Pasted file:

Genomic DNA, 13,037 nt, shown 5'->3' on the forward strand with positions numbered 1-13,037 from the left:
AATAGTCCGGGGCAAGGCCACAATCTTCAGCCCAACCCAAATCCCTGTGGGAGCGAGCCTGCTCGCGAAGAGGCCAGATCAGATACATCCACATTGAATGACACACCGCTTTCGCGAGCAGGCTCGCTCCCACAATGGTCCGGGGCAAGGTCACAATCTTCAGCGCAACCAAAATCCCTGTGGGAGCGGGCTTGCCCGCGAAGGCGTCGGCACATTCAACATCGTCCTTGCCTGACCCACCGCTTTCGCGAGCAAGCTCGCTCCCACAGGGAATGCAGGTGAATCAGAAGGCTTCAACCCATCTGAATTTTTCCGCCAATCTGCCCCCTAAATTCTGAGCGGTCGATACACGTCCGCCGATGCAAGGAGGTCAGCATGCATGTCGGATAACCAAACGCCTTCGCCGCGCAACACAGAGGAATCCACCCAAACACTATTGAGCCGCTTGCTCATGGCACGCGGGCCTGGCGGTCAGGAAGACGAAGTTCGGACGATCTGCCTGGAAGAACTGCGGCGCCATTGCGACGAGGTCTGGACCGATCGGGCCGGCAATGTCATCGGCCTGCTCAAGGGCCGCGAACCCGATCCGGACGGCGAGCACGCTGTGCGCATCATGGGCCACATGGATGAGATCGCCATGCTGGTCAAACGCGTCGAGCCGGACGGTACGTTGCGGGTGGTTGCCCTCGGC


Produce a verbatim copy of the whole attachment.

Genomic DNA, 13,037 nt, shown 5'->3' on the forward strand with positions numbered 1-13,037 from the left:
AATAGTCCGGGGCAAGGCCACAATCTTCAGCCCAACCCAAATCCCTGTGGGAGCGAGCCTGCTCGCGAAGAGGCCAGATCAGATACATCCACATTGAATGACACACCGCTTTCGCGAGCAGGCTCGCTCCCACAATGGTCCGGGGCAAGGTCACAATCTTCAGCGCAACCAAAATCCCTGTGGGAGCGGGCTTGCCCGCGAAGGCGTCGGCACATTCAACATCGTCCTTGCCTGACCCACCGCTTTCGCGAGCAAGCTCGCTCCCACAGGGAATGCAGGTGAATCAGAAGGCTTCAACCCATCTGAATTTTTCCGCCAATCTGCCCCCTAAATTCTGAGCGGTCGATACACGTCCGCCGATGCAAGGAGGTCAGCATGCATGTCGGATAACCAAACGCCTTCGCCGCGCAACACAGAGGAATCCACCCAAACACTATTGAGCCGCTTGCTCATGGCACGCGGGCCTGGCGGTCAGGAAGACGAAGTTCGGACGATCTGCCTGGAAGAACTGCGGCGCCATTGCGACGAGGTCTGGACCGATCGGGCCGGCAATGTCATCGGCCTGCTCAAGGGCCGCGAACCCGATCCGGACGGCGAGCACGCTGTGCGCATCATGGGCCACATGGATGAGATCGCCATGCTGGTCAAACGCGTCGAGCCGGACGGTACGTTGCGGGTGGTTGCCCTCGGC